What Harold and Kumar Escape from Guantanamo Bay Says About Us

Shayana Kadidal in The Nation:

To begin with, the reference works as a joke only because the vast majority of people now see Guantánamo as so illegitimate that it approaches absurdity. The man held for five years because of his friendship with a “suicide bomber” (who was alive and well in Germany); the Bosnian Red Crescent worker asked to respond to charges that he “associated” with a “known Al Qaeda member” (without being told that person’s name–because it was classified); the government lawyer who claimed in court that a little old lady in Switzerland whose charitable donation is unknowingly diverted to Al Qaeda could be detained as an “enemy combatant”–all of these may one day make the unwieldy “Guantanámoesque” replace “Kafkaesque” in the lexicon. The movie’s marketers would never have risked alienating a significant chunk of their audience by putting the word Guantánamo in the title if there weren’t a broad public consensus that the place is synonymous with injustice.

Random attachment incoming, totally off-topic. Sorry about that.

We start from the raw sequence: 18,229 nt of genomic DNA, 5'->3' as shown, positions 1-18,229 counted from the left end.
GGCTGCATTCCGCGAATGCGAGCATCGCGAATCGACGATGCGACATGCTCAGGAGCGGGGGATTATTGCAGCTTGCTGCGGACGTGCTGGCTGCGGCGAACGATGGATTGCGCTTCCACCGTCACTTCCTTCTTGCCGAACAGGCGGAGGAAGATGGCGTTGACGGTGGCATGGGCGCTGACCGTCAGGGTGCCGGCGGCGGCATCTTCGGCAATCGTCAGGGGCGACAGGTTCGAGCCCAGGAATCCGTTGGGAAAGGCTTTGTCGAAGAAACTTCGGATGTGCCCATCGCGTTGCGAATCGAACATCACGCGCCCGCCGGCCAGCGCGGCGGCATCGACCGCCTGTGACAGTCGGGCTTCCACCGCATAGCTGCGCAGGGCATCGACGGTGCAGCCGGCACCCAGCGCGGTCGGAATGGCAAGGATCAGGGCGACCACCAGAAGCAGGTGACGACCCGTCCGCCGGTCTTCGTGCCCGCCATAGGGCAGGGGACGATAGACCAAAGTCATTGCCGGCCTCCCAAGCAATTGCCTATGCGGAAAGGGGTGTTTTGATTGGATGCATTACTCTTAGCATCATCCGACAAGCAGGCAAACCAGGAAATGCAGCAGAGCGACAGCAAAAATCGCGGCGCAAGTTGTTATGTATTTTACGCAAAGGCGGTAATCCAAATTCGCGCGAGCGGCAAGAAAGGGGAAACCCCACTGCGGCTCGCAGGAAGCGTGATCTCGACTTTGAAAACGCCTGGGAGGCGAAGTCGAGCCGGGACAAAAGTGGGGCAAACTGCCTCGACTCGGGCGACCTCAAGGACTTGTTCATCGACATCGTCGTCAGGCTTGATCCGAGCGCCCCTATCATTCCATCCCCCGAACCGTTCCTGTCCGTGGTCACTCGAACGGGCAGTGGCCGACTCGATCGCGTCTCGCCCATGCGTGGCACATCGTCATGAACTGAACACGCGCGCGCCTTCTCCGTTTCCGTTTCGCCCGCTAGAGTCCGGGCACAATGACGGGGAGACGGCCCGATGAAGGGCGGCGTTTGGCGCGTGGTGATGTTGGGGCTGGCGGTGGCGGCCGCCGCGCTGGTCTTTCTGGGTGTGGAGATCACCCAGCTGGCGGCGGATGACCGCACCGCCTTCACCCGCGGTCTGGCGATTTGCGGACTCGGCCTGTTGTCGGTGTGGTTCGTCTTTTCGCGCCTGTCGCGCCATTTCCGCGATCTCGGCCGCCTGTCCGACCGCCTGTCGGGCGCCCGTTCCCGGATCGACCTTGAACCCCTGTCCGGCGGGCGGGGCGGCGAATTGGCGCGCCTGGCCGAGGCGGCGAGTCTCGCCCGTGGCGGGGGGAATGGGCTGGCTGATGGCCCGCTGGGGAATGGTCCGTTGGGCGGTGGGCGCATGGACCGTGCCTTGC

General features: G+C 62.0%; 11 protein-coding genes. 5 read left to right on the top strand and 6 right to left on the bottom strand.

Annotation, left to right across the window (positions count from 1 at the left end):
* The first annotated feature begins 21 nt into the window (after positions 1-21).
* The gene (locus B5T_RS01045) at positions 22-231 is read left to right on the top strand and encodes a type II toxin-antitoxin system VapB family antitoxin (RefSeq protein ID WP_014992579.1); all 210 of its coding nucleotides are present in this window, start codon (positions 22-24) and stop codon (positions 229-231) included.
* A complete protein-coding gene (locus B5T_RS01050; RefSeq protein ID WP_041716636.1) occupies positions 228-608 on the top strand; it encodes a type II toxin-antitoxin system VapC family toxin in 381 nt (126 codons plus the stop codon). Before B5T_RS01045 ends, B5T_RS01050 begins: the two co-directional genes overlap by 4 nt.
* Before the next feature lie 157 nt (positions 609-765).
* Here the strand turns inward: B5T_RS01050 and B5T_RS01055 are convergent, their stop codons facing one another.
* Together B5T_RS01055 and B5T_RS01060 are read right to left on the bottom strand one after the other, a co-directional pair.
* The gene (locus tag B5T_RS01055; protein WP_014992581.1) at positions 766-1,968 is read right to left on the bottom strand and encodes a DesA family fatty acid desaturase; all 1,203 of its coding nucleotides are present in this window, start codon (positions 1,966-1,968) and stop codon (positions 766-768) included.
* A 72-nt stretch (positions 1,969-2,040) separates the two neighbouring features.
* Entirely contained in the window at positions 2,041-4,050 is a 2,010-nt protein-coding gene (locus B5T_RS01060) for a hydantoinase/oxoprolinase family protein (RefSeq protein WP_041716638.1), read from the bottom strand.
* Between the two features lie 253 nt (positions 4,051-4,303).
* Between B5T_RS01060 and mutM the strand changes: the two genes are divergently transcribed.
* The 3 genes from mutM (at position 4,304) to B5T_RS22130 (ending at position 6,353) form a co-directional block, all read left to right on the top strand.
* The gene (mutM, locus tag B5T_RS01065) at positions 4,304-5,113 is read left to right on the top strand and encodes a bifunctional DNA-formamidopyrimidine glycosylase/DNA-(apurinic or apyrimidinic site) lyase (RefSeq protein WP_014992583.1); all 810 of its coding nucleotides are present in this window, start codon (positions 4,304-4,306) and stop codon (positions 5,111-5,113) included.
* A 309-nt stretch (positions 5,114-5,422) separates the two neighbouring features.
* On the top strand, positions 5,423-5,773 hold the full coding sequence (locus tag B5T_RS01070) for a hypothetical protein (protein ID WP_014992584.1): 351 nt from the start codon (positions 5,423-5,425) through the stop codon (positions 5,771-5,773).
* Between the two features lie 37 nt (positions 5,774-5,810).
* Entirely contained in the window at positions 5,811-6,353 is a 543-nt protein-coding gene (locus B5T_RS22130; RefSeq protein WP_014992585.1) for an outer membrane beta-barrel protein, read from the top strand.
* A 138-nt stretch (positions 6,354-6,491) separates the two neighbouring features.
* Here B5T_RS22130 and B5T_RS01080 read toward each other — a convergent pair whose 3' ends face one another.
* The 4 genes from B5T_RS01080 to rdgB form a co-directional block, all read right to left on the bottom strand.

But the use of the prison as a metaphor for legalistic absurdity and government incompetence is only a small piece of the reality at Guantánamo. And this is the really telling thing about the title: America is not ready for Harold and Kumar Go to Abu Ghraib. Guantánamo can be treated as a punch line in part because it is seen by Americans as primarily an abstract issue about executive abuse of power instead of being about real people.